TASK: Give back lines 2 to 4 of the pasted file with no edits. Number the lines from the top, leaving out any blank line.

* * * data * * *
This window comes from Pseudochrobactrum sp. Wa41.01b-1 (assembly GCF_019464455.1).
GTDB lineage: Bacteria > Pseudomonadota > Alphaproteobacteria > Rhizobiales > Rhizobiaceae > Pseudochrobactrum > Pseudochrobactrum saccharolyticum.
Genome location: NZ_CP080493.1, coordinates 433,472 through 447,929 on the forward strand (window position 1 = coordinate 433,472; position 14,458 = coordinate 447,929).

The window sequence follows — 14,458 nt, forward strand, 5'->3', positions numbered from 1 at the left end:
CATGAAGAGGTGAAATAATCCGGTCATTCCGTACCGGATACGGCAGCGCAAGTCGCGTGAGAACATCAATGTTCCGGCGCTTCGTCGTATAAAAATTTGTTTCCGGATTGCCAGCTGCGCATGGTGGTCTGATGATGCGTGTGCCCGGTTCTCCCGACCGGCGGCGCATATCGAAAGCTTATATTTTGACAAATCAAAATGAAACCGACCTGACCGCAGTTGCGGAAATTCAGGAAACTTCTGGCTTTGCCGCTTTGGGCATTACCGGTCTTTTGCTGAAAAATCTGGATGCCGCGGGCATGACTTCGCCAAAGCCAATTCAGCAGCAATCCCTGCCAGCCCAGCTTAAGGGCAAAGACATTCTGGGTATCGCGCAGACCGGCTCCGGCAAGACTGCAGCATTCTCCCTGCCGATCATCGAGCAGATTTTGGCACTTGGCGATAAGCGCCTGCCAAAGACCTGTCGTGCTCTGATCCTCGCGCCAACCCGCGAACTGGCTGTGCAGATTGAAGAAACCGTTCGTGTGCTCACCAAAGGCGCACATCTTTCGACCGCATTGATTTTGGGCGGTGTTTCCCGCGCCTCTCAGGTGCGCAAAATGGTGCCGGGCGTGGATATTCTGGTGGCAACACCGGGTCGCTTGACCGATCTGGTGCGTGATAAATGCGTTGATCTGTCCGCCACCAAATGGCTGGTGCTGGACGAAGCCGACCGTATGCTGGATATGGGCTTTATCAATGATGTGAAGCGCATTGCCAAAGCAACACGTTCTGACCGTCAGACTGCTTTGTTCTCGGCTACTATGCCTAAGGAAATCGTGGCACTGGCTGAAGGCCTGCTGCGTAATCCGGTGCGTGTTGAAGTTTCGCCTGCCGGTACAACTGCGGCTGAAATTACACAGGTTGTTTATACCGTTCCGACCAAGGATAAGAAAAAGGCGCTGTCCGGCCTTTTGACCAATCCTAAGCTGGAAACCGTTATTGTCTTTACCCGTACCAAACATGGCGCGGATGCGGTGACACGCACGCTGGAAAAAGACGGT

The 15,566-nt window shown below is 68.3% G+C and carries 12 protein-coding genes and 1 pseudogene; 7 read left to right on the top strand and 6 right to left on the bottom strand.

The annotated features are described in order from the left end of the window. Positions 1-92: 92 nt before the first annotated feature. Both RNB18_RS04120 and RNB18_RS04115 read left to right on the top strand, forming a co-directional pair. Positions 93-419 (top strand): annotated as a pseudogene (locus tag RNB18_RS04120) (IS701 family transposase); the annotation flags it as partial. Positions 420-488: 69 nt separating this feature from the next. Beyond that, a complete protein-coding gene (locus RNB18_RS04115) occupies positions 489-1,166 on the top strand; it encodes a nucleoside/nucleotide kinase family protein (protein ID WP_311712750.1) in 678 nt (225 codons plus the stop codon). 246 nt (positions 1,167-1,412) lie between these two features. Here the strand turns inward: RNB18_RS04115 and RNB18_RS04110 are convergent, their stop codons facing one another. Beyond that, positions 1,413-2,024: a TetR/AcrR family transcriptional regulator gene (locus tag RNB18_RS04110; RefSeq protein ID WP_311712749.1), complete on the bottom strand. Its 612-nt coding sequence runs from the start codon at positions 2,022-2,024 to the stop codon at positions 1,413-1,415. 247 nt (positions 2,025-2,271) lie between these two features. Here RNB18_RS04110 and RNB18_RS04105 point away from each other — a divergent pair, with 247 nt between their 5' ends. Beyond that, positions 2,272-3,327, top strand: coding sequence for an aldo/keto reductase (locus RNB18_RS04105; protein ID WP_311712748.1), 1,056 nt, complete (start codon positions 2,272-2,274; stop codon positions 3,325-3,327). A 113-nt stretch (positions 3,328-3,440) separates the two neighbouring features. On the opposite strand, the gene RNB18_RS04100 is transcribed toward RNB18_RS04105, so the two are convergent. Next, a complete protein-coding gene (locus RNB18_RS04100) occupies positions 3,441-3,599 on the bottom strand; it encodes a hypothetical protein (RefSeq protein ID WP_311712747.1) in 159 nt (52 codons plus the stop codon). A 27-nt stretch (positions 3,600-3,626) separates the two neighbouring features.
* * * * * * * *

GTDB lineage: Bacteria > Pseudomonadota > Alphaproteobacteria > Rhizobiales > Rhizobiaceae > Pseudochrobactrum > Pseudochrobactrum saccharolyticum.
Genome location: NZ_CP080493.1, coordinates 433,472 through 447,929 on the forward strand (window position 1 = coordinate 433,472; position 14,458 = coordinate 447,929).

The window sequence follows — 14,458 nt, forward strand, 5'->3', positions numbered from 1 at the left end: